England in a spot of bother at Trent Bridge

South Africas Chris Morris celebrates taking the wicket of Englands Mark Wood.  Photograph: Anthony Devlin/Getty Images
South Africas Chris Morris celebrates taking the wicket of Englands Mark Wood. Photograph: Anthony Devlin/Getty Images
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The bowlers are in charge and it has made for a compelling Test match.

What a wonderful ground Trent Bridge is. The batsmen have to earn their scores and the bowlers are always given a chance. South Africa won the toss, batted reasonably well but bowled superbly.

That is why they are in charge and should win this match and deservedly so. They are 205 ahead with nine wickets remaining and in complete control. Any target in excess of 300 should be hard to chase and South Africa with three days remaining will be planning on a lead of much more.

The past two days used to be called an even contest, bat versus ball, the very basis of Test match cricket but over time with the demands of broadcasters and accountants it became imperative for a match to last the full duration regardless of result or quality.

Not in Nottingham. The pitch is wearing with occasional bounce. The ground, for reasons some physicist could possibly explain always offers swing and the batsmen have to play with more caution than any other ground in England.

Some can and some cannot. The difference thus far between the sides in this match has been the seam bowling. England on day one were too short. It was surprising as James Anderson and Stuart Broad have been very successful at the ground.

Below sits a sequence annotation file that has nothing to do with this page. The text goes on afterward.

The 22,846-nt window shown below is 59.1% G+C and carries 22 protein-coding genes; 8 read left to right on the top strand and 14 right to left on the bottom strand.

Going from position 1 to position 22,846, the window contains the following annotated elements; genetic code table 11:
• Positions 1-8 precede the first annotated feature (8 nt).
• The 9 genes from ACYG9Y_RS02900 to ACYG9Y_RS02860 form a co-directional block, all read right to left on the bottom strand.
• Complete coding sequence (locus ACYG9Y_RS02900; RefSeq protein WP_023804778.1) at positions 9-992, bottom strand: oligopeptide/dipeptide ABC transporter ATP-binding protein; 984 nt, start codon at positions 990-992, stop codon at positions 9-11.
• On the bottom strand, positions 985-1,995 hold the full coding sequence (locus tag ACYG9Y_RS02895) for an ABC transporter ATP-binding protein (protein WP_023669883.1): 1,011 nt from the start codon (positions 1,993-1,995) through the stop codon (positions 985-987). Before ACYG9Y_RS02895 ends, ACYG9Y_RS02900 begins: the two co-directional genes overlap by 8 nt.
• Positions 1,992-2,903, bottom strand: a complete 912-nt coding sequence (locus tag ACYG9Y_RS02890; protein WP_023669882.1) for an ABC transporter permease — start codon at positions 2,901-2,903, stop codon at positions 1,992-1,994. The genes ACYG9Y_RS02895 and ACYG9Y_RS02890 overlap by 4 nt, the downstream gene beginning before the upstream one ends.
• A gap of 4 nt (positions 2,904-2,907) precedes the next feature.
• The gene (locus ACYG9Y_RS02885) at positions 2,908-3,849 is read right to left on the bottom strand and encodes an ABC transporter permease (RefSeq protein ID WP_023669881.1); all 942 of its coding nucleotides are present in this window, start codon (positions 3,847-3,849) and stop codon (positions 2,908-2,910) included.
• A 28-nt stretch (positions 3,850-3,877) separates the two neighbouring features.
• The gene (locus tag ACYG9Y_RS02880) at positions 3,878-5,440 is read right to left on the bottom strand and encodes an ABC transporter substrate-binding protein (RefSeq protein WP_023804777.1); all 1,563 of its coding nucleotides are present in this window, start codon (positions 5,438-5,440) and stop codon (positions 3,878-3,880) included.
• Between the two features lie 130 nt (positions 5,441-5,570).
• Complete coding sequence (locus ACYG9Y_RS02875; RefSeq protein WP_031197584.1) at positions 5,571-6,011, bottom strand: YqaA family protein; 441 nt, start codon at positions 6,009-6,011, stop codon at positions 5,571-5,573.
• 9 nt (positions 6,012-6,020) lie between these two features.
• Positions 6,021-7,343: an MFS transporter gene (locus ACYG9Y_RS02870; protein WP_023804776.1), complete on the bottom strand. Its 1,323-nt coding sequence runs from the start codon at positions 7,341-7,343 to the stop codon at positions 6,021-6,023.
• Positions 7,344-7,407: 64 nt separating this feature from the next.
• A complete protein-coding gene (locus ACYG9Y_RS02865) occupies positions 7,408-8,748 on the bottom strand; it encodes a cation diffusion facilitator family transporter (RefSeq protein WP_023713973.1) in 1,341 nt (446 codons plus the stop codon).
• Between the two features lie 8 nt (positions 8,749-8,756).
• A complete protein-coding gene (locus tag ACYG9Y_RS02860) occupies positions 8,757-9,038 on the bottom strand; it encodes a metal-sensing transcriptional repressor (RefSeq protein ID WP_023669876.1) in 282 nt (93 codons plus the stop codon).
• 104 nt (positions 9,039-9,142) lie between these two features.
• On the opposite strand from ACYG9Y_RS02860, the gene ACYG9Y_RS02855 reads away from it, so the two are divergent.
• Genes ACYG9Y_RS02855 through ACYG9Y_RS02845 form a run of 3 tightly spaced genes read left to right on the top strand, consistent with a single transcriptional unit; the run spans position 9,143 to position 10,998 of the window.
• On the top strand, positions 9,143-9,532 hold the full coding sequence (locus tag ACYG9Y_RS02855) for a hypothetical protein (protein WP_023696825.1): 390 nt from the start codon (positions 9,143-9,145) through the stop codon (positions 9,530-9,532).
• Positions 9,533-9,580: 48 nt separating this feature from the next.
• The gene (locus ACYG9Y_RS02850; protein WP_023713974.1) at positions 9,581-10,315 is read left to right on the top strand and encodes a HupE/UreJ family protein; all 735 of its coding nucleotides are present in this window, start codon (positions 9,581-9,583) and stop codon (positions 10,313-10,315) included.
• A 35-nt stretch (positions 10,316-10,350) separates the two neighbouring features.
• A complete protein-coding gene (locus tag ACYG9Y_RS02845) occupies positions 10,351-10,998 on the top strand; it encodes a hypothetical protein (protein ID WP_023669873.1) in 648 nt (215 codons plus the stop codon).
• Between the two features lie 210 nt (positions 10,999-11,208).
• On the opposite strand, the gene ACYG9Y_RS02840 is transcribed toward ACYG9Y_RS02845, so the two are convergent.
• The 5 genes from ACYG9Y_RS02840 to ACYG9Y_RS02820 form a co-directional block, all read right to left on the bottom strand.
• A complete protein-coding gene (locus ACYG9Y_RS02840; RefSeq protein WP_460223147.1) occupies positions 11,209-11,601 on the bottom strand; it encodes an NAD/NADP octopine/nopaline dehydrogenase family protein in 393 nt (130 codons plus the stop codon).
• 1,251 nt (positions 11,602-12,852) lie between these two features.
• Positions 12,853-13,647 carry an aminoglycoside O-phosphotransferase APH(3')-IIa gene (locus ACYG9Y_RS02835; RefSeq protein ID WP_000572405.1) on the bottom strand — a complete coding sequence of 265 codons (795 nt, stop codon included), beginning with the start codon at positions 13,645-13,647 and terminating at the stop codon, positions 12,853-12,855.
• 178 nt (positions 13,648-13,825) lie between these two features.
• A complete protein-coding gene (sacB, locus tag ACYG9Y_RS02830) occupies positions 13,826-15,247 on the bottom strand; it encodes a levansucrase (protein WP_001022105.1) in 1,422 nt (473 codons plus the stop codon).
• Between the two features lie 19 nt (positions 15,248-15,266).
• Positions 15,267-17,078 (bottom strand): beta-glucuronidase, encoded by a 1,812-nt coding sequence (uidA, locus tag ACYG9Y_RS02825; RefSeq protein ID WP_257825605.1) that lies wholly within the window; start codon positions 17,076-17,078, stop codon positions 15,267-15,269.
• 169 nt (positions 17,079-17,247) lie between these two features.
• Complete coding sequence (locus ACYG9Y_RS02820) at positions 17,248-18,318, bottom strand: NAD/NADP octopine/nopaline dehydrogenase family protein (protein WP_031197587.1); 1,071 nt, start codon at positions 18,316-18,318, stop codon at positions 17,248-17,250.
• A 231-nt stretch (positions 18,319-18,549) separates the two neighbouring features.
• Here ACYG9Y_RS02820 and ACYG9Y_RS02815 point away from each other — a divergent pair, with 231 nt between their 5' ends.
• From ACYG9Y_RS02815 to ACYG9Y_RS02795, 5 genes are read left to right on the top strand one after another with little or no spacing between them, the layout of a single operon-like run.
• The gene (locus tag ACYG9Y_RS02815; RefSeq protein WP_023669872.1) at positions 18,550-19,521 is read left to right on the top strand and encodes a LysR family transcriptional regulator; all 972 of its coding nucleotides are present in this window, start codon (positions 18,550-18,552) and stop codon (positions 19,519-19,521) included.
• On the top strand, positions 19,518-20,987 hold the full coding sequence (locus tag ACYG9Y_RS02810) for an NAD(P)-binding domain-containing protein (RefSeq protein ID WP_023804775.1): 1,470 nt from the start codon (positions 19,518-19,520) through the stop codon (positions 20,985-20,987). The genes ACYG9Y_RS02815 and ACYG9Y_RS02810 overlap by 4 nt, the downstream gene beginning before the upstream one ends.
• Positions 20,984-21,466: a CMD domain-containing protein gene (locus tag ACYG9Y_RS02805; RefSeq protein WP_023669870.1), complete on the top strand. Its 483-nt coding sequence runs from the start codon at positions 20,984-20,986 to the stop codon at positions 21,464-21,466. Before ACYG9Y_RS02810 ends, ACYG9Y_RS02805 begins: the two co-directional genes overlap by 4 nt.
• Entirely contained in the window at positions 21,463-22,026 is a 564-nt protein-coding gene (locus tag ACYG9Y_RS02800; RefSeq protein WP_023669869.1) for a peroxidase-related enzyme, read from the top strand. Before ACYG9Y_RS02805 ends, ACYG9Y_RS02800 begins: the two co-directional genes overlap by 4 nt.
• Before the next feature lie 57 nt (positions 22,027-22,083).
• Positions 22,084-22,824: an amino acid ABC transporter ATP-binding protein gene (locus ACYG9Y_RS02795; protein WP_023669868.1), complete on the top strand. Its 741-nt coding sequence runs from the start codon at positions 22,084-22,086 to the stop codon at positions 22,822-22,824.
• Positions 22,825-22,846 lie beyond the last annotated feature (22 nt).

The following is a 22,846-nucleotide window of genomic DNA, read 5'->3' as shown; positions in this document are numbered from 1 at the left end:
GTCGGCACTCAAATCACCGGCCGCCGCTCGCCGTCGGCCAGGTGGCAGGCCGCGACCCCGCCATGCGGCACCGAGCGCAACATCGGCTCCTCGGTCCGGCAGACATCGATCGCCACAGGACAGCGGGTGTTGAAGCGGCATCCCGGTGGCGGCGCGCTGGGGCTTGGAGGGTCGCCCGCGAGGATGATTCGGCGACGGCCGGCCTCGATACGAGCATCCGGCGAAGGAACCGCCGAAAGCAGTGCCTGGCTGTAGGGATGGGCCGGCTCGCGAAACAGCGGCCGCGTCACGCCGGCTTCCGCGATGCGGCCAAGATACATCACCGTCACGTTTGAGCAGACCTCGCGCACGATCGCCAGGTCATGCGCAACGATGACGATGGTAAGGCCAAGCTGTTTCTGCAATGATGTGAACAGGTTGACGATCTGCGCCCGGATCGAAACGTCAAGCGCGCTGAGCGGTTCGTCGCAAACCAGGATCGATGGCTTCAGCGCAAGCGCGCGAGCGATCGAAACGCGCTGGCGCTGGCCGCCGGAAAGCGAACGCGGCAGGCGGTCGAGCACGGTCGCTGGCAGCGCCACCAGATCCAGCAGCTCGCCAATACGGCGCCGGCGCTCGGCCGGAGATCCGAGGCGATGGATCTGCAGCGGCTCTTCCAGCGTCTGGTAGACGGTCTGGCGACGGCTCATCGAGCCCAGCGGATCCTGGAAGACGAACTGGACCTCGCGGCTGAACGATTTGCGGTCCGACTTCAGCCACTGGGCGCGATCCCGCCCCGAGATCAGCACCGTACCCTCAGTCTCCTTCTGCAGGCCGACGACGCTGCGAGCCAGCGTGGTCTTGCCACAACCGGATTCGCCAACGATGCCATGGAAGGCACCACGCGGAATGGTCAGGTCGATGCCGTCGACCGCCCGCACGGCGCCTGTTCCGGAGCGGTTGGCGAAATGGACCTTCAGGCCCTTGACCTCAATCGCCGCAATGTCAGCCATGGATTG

However, they dragged slightly too short and the South African batsmen were given that split second more time to adjust to the vagaries of each delivery. In direct contrast both Morne Morkel and Vernon Philander pitched about one yard fuller and reaped great reward. No batsman, even Joe Root in spells, was comfortable.

Philander was frankly superb. He is a nagging sort laced with aggression. Chunky, strong through the shoulders and determined, he pounded the ball into the wicket at a good length and let the ball move. It was a similar spell to Broad’s amazing seven-wicket spell against Australia two years ago. On that occasion the ball was edged, almost to command. On this it was missed. The bowling was the same, the outcome different but that should not detract from the effort.

Morkel was a wonderful partner. Tall, aggressive and accurate he delivered a majestic spell of bowling after lunch in cahoots with Philander. Between them they took five wickets. It was a travesty. Both deserved more, much more, but cricket is a team game and their efforts benefited Chris Morris and the left arm spinner Keshav Maharaj.

They collectively dismissed England for 205. Root scored 78 of those, so just like Lord’s he was responsible for the bulk of England’s runs.

This is a major concern. The top three looks weak. Keaton Jennings is the young buck on parade and should be buttressed by a couple of experienced hands full of experience and runs. He opens with Alastair Cook but with Gary Ballance, a man for whom the last chance saloon has remained open too long, at three there is a fragility to the batting that is too easily exposed. At the other end it is also weak. Moeen Ali bats at seven but then it is Liam Dawson and the bowlers. The runs must come from four, five, six and seven and no side has been successful when so reliant on that.

England must bat a lot better and a lot deeper if they are to become a consistently successful side.

Starting today though they need wickets, quickly and a decent rearguard action from all else it is 1-1 in the series and game on for the final two Test matches.